Additionally, people with I/DD may be more likely to exhibit cognitive tendencies linked to anxiety/emotion dysregulation. For example, people with I/DD often demand consistency and certainty, have perseverative and/or inflexible thinking, and have difficulty recognizing emotions and converting thoughts about them to speech. These and other tendencies may require changes in how the practitioner presents the therapy.
To determine if CBT is likely to be effective and to plan for additional accommodations, the practitioner should make an initial assessment to understand more about the individual’s challenges and developmental profile. Because people with I/DD are more likely to have a scattered cognitive or learning profile, it can be helpful to review results of previous assessments to better understand how to tailor instruction and coaching. For example, individuals who are challenged with verbal reasoning would benefit from more concrete verbal explanations with use of visual aids. Additionally, individuals with challenges in processing and working memory may benefit from extended processing time when reviewing topics and from visual aids to recall important information or concepts. Also, gathering information at the onset of treatment about strengths, interest areas, and key caregivers to involve in therapy can help optimize participation in treatment and attainment of skills.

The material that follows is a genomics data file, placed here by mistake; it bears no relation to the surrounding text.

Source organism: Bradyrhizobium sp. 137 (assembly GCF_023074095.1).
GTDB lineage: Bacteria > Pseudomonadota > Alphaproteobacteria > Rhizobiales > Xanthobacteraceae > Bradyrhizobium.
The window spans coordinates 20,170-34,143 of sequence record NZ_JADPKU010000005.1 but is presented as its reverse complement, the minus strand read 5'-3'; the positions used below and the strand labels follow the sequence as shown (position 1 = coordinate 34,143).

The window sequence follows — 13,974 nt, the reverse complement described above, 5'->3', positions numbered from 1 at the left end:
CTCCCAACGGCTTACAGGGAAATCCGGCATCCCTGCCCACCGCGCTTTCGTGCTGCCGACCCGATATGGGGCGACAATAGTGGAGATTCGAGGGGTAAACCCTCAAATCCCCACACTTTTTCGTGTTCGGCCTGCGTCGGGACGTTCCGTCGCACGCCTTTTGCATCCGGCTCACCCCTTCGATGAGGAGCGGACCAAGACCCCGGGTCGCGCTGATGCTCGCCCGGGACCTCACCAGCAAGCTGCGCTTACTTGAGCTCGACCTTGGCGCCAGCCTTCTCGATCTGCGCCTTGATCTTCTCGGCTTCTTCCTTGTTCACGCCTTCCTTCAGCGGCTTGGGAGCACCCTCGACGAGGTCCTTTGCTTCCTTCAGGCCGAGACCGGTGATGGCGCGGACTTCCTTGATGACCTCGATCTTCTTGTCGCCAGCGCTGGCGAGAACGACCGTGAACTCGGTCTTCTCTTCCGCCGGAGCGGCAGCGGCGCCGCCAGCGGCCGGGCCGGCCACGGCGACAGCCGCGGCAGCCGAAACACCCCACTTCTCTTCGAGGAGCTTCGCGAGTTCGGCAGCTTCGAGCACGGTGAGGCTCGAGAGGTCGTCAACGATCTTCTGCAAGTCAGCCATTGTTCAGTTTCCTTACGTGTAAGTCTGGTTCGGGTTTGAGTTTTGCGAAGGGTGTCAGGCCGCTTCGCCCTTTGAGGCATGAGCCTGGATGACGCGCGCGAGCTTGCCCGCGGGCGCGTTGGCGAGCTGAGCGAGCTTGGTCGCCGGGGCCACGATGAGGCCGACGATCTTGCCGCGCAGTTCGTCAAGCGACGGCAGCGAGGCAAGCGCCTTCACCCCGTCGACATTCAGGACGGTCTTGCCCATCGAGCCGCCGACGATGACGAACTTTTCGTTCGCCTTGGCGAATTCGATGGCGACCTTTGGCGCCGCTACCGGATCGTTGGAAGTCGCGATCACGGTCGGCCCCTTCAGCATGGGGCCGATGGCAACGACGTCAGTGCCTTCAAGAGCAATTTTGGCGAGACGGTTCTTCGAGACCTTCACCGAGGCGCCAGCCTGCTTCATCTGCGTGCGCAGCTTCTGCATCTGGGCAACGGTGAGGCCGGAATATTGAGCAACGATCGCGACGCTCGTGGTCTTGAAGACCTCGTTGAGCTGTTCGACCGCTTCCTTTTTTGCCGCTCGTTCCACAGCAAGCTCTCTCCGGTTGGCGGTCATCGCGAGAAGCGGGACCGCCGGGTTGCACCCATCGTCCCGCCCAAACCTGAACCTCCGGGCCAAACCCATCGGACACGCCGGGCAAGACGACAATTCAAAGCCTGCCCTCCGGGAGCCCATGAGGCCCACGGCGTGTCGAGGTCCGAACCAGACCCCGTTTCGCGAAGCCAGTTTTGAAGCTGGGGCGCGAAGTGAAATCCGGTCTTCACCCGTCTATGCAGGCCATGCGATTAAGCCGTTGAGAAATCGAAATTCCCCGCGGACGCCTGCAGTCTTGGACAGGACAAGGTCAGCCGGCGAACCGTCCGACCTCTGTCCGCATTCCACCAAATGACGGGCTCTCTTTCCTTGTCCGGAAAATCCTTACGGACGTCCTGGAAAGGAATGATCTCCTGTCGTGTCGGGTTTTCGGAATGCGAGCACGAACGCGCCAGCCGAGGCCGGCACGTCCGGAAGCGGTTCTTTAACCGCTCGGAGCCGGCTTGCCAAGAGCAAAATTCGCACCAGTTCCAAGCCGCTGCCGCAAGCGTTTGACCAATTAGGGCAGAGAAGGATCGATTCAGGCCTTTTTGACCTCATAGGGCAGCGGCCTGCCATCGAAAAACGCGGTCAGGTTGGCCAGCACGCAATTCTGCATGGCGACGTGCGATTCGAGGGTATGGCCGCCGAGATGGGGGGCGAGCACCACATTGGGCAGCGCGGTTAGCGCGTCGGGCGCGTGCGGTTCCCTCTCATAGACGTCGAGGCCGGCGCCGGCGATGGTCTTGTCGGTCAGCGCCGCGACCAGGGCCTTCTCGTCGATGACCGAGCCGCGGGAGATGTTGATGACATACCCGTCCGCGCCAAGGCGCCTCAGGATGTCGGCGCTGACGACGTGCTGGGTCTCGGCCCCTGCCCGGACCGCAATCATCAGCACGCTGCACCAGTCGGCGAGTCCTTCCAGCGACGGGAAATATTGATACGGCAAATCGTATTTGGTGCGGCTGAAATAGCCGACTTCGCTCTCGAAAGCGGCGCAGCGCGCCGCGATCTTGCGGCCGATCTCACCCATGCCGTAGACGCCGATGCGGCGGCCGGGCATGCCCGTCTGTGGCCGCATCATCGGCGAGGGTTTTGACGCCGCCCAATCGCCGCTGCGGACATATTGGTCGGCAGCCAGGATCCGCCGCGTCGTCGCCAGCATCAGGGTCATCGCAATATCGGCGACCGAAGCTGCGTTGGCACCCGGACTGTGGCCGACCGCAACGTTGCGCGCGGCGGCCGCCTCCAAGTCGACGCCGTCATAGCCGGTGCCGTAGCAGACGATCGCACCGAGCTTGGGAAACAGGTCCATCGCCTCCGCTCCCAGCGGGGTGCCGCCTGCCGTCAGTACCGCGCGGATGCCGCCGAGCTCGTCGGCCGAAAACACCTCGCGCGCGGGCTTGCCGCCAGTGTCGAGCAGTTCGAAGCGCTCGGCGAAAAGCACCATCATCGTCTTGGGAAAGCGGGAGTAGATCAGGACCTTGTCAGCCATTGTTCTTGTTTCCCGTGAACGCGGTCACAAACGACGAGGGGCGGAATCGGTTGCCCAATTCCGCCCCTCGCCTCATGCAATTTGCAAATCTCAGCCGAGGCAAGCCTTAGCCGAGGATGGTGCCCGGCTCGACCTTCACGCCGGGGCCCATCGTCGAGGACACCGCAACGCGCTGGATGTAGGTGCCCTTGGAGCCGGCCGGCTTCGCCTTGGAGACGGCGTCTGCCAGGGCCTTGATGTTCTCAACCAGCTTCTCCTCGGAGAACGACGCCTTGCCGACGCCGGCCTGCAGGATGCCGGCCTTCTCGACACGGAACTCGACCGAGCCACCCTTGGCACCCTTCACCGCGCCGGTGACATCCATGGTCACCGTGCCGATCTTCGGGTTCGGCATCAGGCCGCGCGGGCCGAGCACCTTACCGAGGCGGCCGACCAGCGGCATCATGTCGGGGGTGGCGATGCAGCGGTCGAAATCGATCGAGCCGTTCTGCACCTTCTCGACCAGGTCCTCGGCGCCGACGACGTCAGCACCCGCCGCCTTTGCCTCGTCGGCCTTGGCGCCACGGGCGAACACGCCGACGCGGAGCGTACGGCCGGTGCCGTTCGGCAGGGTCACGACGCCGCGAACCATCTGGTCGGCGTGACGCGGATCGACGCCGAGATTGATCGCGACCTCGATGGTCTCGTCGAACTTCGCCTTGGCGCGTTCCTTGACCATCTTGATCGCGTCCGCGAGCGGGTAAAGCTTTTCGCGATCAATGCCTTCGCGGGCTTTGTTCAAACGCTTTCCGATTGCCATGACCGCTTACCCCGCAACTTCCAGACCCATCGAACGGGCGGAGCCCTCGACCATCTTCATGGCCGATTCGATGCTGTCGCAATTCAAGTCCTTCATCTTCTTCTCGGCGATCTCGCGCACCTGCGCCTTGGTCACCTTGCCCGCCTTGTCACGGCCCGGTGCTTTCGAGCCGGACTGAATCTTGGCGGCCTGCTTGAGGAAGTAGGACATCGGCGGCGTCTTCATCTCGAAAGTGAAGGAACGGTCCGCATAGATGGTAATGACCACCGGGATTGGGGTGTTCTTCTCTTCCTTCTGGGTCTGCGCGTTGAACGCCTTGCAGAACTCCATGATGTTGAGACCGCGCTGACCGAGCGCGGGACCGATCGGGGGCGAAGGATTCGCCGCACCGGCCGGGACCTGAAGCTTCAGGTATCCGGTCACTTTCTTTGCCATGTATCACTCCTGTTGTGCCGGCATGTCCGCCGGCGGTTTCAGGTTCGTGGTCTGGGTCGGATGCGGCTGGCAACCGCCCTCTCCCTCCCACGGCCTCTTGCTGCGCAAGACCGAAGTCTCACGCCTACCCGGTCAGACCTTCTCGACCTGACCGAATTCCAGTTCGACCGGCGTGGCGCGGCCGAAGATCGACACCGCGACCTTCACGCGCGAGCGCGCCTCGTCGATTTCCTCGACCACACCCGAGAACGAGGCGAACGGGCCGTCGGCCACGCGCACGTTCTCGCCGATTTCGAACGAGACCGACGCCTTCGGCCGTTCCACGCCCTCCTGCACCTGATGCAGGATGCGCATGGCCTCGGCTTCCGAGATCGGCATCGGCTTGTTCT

- Bolster abstract concepts with more concrete language and approaches (e.g., use visual supports, scripts, and structured/hands-on activities).
- Include multimodal teaching strategies including modeling, role-playing, video modeling, and repeated practice (teaching a skill through multiple modalities).
- Provide executive functioning support when needed by chunking information, providing visual organizers for planning, providing breaks to help with sustaining attention, and using visual reminders to recall information.
- Consider using activities and illustrations to make abstract emotional and cognitive topics more easily understood.
- Plan for shorter, more frequent therapy sessions or a longer course of treatment, as needed, to teach skills at an adequate pace and for client to retain and adopt skills.